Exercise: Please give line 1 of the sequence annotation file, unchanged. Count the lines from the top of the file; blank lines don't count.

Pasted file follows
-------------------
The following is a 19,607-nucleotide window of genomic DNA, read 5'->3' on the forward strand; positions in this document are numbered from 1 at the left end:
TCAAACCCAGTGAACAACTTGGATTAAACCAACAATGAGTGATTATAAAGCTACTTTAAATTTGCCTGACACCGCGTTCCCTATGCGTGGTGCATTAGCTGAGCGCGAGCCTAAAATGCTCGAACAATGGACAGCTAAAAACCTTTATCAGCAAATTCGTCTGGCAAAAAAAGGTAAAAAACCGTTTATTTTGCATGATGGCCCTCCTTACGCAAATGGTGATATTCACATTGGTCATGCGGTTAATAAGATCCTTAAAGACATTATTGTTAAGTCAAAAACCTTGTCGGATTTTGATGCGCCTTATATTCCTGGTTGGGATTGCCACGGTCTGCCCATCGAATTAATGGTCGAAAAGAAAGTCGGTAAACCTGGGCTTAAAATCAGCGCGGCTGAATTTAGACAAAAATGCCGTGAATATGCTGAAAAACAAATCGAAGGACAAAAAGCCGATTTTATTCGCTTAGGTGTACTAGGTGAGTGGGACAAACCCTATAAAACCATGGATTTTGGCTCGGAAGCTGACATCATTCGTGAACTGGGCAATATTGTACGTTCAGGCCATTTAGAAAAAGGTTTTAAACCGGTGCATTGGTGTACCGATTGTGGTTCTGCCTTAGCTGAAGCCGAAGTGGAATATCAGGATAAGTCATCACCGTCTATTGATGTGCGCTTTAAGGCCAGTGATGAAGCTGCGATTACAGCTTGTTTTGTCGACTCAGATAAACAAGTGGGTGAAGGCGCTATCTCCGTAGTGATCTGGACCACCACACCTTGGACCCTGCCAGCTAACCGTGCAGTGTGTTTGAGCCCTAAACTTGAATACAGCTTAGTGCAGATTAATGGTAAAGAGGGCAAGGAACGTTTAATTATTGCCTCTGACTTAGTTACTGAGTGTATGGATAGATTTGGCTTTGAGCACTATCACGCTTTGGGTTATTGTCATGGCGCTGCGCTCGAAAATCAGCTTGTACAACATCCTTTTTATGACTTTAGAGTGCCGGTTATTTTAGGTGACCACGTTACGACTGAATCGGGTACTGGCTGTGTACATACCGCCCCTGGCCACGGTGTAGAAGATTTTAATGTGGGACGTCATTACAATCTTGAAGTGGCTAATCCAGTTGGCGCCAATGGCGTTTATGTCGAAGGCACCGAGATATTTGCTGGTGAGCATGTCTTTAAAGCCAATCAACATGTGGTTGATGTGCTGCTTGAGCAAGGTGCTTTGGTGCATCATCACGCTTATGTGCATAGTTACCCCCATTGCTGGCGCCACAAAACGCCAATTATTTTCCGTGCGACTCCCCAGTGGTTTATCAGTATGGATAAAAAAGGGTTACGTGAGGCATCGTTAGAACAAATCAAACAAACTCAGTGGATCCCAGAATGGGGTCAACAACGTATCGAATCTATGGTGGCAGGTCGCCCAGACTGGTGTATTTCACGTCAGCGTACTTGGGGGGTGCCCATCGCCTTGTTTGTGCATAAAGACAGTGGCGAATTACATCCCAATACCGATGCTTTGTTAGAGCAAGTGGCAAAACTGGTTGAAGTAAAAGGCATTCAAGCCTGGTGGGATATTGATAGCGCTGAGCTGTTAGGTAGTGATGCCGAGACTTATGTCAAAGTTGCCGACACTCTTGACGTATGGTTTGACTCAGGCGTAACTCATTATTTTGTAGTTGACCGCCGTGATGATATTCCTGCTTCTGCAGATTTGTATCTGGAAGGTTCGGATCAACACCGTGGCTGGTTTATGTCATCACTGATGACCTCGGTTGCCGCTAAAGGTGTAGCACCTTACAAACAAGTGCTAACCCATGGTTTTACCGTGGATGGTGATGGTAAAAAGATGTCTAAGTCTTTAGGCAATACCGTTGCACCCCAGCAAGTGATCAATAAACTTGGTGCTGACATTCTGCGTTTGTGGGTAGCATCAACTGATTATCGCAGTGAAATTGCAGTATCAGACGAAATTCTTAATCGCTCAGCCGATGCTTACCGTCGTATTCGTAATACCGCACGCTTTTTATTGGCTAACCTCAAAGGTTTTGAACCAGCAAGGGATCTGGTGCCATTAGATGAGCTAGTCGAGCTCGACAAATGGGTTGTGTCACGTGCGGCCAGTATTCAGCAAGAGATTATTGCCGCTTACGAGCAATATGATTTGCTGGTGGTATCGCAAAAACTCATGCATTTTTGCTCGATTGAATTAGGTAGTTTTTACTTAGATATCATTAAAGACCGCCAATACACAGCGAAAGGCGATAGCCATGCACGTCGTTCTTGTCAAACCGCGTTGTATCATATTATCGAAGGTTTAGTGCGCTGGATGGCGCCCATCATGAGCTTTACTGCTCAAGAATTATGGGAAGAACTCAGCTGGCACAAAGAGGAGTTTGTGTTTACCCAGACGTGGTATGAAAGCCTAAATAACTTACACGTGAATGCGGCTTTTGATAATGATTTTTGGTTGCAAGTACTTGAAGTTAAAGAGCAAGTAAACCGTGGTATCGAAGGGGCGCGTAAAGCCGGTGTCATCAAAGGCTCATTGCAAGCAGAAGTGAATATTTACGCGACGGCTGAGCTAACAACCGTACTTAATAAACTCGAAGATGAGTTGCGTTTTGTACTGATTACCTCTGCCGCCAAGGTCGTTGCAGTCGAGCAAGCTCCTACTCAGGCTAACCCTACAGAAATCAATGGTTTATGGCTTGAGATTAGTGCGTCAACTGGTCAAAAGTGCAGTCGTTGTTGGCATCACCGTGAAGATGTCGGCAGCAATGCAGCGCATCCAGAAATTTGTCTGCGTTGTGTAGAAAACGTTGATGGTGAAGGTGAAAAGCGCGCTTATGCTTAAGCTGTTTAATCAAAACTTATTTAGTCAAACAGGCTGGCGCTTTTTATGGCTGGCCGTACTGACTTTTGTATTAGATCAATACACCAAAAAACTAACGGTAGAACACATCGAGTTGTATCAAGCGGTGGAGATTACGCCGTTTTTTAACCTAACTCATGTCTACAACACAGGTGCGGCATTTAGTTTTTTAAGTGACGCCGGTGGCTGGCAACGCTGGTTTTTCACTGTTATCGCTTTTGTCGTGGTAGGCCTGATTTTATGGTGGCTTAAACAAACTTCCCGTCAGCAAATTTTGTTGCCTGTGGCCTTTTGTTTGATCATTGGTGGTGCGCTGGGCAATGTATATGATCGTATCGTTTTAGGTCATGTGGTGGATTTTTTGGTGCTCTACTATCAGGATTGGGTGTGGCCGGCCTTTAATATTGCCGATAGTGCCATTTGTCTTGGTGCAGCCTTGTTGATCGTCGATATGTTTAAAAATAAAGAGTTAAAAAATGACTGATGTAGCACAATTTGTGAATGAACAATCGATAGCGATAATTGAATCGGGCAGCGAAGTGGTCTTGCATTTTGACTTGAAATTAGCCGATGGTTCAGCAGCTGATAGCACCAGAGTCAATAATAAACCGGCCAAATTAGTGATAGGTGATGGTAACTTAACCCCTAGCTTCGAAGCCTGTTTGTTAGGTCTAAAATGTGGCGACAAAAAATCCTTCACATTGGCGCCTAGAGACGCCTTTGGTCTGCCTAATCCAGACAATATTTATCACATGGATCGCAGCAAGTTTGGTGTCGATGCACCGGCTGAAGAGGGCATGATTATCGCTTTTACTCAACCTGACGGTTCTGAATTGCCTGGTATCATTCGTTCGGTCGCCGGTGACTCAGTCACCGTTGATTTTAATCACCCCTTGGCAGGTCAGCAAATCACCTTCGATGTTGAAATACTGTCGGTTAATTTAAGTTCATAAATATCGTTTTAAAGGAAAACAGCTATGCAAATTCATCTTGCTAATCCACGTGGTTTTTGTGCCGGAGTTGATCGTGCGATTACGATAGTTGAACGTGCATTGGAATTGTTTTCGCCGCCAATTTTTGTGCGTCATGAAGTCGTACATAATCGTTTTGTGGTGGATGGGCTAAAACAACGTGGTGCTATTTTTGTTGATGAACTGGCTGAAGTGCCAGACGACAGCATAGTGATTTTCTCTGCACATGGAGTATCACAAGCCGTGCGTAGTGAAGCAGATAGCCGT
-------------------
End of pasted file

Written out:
The following is a 19,607-nucleotide window of genomic DNA, read 5'->3' on the forward strand; positions in this document are numbered from 1 at the left end: